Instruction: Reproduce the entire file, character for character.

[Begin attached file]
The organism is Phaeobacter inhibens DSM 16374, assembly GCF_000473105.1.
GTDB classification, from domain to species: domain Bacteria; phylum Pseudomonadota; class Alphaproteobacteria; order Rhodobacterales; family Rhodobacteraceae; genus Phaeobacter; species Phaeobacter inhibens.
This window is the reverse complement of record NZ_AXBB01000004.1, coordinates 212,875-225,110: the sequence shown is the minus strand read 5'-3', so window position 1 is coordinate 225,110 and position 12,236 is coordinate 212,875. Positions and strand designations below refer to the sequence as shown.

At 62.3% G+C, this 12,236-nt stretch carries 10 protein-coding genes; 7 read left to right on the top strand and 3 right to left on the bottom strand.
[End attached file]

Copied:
The organism is Phaeobacter inhibens DSM 16374, assembly GCF_000473105.1.
GTDB classification, from domain to species: domain Bacteria; phylum Pseudomonadota; class Alphaproteobacteria; order Rhodobacterales; family Rhodobacteraceae; genus Phaeobacter; species Phaeobacter inhibens.
This window is the reverse complement of record NZ_AXBB01000004.1, coordinates 212,875-225,110: the sequence shown is the minus strand read 5'-3', so window position 1 is coordinate 225,110 and position 12,236 is coordinate 212,875. Positions and strand designations below refer to the sequence as shown.

At 62.3% G+C, this 12,236-nt stretch carries 10 protein-coding genes; 7 read left to right on the top strand and 3 right to left on the bottom strand.